The larger problem
The issue is two-fold. Firstly, companies that do want to be inclusive should take time to change policy. They may not have access to the right expertise to do so. In many cases, they need to bring in outside consultants to achieve that policy change.
Secondly, the majority of India’s companies either don’t have plans of being inclusive and when they do, they’re slow to act. The diversity and inclusion movement in India has still not reached critical mass.
Neglecting mental health
Just as crucial as physical health, policy change should reflect on mental health covers. It is not well-known, but true that cases of mental illnesses (including but not limited to depression and anxiety) within the LGBTQ+ community are higher. This is due to the societal pressures they face from tender ages and into adulthood. The way that our society is designed is not inclusive. This is something that employers who wish to be inclusive cannot overlook.
Mental health covers need to be a part of that policy change. Companies must also proactively provide counselling for the LGBTQ+ community so that they can overcome any mental trauma that may be affecting them and their overall wellbeing.
What should be done?
The LGBTQ+ community yearns for compassion and empathy. The community wants people to recognise the mental trauma it suffers when faced with societal discrimination. There are certain requirements of these communities including gender reassignment surgeries, hormone therapy, consultations, and therapists to build confidence and align their minds and bodies with what and how they feel from within. Therefore, there is a need for a comprehensive and holistic cover that can meet all their health and wellness requirements. The intent should be to cover everyone suffering from any illness – physical or mental and only then can you think of being fully inclusive and diverse.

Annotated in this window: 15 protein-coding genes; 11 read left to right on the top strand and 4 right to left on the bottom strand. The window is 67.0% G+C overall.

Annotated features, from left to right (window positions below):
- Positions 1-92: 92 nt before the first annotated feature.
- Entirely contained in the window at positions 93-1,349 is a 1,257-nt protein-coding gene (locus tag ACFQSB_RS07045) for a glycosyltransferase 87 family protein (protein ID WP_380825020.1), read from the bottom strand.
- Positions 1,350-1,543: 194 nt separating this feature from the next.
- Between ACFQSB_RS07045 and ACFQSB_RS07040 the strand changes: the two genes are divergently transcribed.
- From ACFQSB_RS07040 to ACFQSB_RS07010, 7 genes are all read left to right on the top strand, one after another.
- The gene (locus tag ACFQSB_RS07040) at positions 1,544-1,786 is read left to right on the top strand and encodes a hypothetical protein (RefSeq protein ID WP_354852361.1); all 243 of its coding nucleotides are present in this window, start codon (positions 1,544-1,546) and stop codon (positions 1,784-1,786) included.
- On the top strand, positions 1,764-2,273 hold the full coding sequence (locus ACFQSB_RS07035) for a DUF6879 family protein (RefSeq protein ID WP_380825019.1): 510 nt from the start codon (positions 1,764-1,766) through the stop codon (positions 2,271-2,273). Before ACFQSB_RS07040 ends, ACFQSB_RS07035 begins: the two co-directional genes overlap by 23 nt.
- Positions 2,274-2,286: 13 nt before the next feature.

Things to ponder
An organisation is defined by its culture. In the modern-day, diverse organisational setup and work culture are determined by how companies create an environment of compassion and empathy for all their employees.
We need more companies that can be instrumental in driving the inclusion of LGBTQ+ health covers as part of Group Health Insurance policies. Such companies must proactively motivate other companies to consider progressive covers which include gender reassignment surgeries, maternity and paternity, IVF, etc. Companies must take interest in learning what typical LGBTQ+ covers are available, what more benefits should be added to make them robust, and how has been the adoption of LGBTQ covers among corporates, etc.
Lastly, for contributing towards a truly diverse and inclusive corporate world, organisations must ask themselves – are we creating a culture that supports LGBTQ+ employees? Are we hiring members of the community and making the culture safe enough for them to be themselves? After all, one of the most important factors of inclusivity is to ‘accept people the way they are’ - are our organisations built for such individuality?
Edited by Diya Koshy George
(Disclaimer: The views and opinions expressed in this article are those of the author and do not necessarily reflect the views of YourStory.)